As simple as a fifth wheel can appear to be, problems experienced as you couple or uncouple to a trailer can be linked to an array of issues.
One source of trouble can be a jaw pin that has over-adjusted for kingpin slack, although the make and model of fifth wheel will determine the cause of this problem. For example, you can over-adjust for trailer kingpin slack on an ASF Simplex Series Slack-Free design. (The remedy here is to check the adjustment using a new SAE kingpin or special test gauge.)
But an inexperienced mechanic, a worn kingpin, or even problems with a fifth wheel’s adjustment mechanism could all be the cause of initial trouble. So too can you have problems if the jaw opening has spread too far apart because someone tried to couple to the trailer when the kingpin was sitting too high.
Then again, bumps, bends and jams are other sources of problems. Just try to couple smoothly if you’ve a bent lever bar, lock arm, or operating rod. A bent cover plate can interfere with the movement of the lock, while a jammed safety latch can also cause grief.
Packed snow, ice or dirt can also restrict the workings of the lock, and be a problem around the fifth wheel shims, backing plate and buffing rubber. Other problems can include a top plate that has been damaged just below the jaw pin; a rotary operating rod that has slipped out of its track; a shim which is far thicker than the recommended spec’s; or a missing handle accelerating spring.
But don’t think that the issues are limited to coupling. Other issues can surface and make it difficult to uncouple the trailer.
Consider cases when the kingpin applies longitudinal pressure to the jaw. This can be caused when you park on an incline, and the mass of the trailer and its kingpin applies pressure against the lock jaw of the fifth wheel. Here, all you need to do is slowly back a tractor into the trailer to relieve the pressure.
You can also face problems if the jaws are adjusted too tight. Since we don’t want to lose trailers on the road, the fifth wheel jaws have to be adjusted to ensure a secure clamping force to provide minimal slack between the fifth wheel and the trailer. The jaw must retain its hold and allow rotation around the kingpin for turns. If there was a lot of slack, a trailer could be dropped as the truck bounces down the road. At the very least, the constant to-and-fro movement between the fifth wheel jaws and the trailer kingpin would buck the connection, wearing the kingpin and jaws.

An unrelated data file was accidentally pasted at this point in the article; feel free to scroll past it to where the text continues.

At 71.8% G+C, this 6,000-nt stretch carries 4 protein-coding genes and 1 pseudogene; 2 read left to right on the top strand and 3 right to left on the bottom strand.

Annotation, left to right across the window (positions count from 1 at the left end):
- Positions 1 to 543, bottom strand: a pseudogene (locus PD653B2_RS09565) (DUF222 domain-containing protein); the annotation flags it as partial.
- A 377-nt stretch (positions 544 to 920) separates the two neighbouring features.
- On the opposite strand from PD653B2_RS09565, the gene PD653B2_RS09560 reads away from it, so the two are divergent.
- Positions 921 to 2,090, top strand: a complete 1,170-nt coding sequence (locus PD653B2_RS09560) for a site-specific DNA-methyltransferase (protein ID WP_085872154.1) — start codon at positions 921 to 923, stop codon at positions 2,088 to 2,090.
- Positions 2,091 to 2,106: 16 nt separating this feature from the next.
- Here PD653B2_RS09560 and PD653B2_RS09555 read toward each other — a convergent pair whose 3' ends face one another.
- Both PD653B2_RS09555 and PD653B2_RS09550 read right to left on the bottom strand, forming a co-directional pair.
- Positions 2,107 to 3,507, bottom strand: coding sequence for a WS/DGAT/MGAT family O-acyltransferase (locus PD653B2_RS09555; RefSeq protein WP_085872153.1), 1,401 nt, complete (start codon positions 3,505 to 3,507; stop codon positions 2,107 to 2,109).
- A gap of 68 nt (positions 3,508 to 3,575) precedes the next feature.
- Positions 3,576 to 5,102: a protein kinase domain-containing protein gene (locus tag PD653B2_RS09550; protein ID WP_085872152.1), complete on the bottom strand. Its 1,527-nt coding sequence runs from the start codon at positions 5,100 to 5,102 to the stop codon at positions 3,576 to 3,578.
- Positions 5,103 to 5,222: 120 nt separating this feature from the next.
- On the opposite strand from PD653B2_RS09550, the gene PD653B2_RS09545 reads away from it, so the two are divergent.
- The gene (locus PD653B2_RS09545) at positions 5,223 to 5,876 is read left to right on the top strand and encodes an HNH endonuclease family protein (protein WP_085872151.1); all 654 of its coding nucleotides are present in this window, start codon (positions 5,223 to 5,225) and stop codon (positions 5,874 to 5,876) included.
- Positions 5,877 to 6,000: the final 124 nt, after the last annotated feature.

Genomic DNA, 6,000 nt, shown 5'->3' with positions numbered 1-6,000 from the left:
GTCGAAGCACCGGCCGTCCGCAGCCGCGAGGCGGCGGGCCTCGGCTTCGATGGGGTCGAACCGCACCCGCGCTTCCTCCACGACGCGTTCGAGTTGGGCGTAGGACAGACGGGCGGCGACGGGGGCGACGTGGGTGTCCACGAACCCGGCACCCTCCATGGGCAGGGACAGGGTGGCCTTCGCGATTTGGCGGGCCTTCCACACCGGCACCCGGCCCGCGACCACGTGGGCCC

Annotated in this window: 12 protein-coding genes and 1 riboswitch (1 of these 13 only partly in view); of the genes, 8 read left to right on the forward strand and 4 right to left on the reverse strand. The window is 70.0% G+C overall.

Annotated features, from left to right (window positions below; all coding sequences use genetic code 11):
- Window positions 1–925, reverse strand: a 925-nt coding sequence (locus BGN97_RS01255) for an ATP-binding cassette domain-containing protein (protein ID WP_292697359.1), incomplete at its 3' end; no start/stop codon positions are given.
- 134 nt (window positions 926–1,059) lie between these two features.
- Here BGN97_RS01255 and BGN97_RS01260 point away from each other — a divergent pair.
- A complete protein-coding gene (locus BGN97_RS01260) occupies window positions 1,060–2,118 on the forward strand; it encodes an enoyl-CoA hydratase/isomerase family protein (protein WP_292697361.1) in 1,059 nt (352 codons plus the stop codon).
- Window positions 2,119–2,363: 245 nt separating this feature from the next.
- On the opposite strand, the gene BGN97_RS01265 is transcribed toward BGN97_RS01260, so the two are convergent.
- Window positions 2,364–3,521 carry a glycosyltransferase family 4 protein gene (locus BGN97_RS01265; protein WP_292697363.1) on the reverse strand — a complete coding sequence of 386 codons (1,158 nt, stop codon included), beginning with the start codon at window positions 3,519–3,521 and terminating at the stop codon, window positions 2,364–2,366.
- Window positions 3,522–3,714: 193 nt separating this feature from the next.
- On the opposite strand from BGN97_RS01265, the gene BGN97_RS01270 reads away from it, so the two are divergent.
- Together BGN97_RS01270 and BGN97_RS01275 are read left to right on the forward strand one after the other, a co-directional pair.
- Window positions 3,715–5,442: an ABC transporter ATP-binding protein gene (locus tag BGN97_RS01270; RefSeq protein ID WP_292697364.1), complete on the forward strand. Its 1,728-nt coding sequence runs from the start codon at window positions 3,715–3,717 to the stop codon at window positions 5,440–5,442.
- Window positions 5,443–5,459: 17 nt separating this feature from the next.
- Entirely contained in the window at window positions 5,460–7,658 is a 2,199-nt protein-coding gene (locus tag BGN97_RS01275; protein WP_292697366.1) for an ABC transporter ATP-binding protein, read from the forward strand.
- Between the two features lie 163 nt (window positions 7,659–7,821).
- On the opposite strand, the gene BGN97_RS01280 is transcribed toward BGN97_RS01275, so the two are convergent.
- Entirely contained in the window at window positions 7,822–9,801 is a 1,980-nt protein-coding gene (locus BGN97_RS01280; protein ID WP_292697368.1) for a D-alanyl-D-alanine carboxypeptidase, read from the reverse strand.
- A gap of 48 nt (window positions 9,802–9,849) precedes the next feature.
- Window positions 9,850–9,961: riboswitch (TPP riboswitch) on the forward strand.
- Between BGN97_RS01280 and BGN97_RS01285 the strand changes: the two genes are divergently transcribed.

Kingpins can also apply upward pressure on the jaws if air bags on a tractor aren’t properly inflated. The end result affects the tractor’s ride height, which thrusts up against the nose of the trailer.
Sometimes a tight lock is bad news. This can be caused when a jaw opening is spread too far apart in a high-coupling attempt and a driver still forces the kingpin lock in place.
Other problems could include a rotary operating rod that has slipped out of its track, a rod assembly that has not been properly adjusted, or lock arm indentations that are worn at the mating surfaces of the rear jaw.
When a trailer’s upper coupler plate and front underbody area displays excessive damage, you can often blame an incorrect fifth-wheel pick-up ramp.
The ramp is the welded steel component that slopes upward from the rear of the tractor frame toward the fifth wheel plate. This allows the reversing tractor to contact the trailer bolster plate, to permit it to slide up onto the ramp, to raise the nose of the trailer, and allow the kingpin to be aligned with the access opening into the open jaws of the fifth wheel.
These ramps are often used to help a trailer slide on and off the fifth wheel during coupling and uncoupling. If the fifth wheel ramp is too short (does not extend beyond the ears of the fifth wheel), it will act like a cutting tool as the trailer slides up the ramp. The end result is that most of the trailer’s weight is supported on the sharp edges of the ramp located bewteen the ramp and the ears of the fifth wheel.
The trailer bolster plate will be gouged, and metal could become lodged between the trailer and the fifth wheel plate coupling surfaces.
Always ensure that the fifth wheel ramp is long enough to ensure a smooth transition from one surface to the other. If it isn’t, you can weld on an extension or replace the ramp assembly.
Other concerns to consider are the shock loads that can be created by gunning a tractor under a trailer that has low landing gear. The trailer’s resistance will cause the turning components of the tractor’s drivetrain to stop while the engine is still applying torque in an attempt to keep them rotating. That can damage your drivetrain.
Other problems that can directly affect the wear rate on a fifth wheel – particularly in severe-service applications – can be traced to the use of an engine brake or driveline retarder. The resulting retarding effect on steep downhill runs may pound the trailer’s kingpin against the fifth wheel locks, creating a pattern of reverse wear.
In severe service applications, the effect will cut fifth wheel life in half. (Over-the-road tractors aren’t immune, but the effect shortens their life by a mere 10 per cent.)
The wear itself is caused by a jack-hammering effect that originates in the engine. It can be traced back to the piston motion that tends to send shock waves through the chassis, which are in turn transferred to the fifth wheel locks as well as the other components as the mass of the loaded trailer is forced against them. The frequency of these oscillations is related to the speed of the engine while the compression brake is on. n
– Bob Brady is the president of Hi-Tech consulting in Burnaby, B.C.